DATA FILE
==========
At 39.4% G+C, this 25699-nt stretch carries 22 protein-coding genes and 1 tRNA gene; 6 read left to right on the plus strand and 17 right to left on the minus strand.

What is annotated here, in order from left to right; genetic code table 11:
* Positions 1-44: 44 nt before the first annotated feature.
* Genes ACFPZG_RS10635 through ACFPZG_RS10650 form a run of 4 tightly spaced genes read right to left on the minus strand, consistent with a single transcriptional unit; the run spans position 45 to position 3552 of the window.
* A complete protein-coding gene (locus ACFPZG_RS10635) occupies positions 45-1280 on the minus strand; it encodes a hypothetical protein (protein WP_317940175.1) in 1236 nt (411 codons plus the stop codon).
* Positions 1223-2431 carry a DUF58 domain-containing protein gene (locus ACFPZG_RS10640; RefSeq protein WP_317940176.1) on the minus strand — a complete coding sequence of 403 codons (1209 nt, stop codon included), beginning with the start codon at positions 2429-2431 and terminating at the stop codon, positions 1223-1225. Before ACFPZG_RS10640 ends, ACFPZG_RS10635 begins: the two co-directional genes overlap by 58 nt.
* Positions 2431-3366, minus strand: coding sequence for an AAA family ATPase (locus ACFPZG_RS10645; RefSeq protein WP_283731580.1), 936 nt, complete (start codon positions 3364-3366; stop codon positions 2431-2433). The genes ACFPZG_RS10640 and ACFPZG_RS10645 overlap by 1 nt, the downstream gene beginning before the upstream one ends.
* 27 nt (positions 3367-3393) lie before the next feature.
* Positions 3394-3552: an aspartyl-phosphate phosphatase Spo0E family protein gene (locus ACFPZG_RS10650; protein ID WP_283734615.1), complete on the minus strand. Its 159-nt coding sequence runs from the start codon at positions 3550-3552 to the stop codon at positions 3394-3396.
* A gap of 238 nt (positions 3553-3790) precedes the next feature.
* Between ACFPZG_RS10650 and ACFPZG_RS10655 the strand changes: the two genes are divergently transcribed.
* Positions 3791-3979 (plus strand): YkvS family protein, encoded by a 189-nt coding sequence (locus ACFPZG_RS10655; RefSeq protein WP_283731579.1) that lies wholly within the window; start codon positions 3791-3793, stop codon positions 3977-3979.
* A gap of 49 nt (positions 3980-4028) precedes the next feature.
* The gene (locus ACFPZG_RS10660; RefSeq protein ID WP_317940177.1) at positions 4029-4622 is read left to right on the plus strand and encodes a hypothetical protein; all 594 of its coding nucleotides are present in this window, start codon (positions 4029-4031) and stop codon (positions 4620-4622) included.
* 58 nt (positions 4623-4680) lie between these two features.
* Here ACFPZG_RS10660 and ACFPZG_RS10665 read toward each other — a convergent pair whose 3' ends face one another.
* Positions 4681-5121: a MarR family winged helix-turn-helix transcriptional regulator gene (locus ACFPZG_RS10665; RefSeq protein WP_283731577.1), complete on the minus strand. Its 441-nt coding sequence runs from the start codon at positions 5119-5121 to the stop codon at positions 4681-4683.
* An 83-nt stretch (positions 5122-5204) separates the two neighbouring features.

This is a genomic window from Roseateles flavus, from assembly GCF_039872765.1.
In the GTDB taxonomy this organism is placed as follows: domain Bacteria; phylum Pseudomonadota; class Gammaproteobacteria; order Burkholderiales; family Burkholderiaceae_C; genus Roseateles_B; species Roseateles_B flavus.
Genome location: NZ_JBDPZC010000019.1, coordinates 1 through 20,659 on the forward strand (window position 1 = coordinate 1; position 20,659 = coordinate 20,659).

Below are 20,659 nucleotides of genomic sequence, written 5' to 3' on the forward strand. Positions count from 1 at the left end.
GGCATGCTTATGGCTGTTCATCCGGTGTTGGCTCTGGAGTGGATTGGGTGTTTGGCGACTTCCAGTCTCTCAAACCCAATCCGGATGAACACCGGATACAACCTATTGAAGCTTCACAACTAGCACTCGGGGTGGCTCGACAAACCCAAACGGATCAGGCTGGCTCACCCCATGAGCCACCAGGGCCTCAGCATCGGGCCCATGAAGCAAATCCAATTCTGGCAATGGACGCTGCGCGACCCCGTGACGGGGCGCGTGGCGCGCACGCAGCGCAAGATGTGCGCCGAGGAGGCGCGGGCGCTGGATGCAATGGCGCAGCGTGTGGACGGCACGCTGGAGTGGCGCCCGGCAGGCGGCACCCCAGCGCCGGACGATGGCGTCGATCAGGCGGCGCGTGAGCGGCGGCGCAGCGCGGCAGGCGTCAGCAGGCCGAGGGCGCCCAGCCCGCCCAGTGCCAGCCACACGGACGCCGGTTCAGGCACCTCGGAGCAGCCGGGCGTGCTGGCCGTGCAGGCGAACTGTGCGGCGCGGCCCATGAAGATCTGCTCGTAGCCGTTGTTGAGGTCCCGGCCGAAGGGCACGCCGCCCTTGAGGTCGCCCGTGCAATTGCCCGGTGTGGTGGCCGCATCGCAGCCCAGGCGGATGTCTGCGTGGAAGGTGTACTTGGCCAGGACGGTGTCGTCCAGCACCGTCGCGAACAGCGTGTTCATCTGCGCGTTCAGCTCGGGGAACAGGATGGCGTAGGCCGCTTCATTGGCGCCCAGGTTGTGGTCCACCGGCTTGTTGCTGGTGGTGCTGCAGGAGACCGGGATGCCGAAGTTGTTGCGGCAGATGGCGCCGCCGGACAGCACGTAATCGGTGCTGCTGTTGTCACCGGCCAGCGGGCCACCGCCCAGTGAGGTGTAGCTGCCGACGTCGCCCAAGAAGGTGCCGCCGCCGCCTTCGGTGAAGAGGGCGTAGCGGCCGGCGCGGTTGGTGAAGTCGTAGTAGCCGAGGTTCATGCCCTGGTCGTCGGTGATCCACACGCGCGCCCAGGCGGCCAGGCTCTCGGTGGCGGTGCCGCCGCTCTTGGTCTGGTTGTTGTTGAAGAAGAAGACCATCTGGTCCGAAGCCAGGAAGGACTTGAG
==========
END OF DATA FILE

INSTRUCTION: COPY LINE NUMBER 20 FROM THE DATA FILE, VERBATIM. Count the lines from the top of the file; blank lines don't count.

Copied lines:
In the GTDB taxonomy this organism is placed as follows: domain Bacteria; phylum Pseudomonadota; class Gammaproteobacteria; order Burkholderiales; family Burkholderiaceae_C; genus Roseateles_B; species Roseateles_B flavus.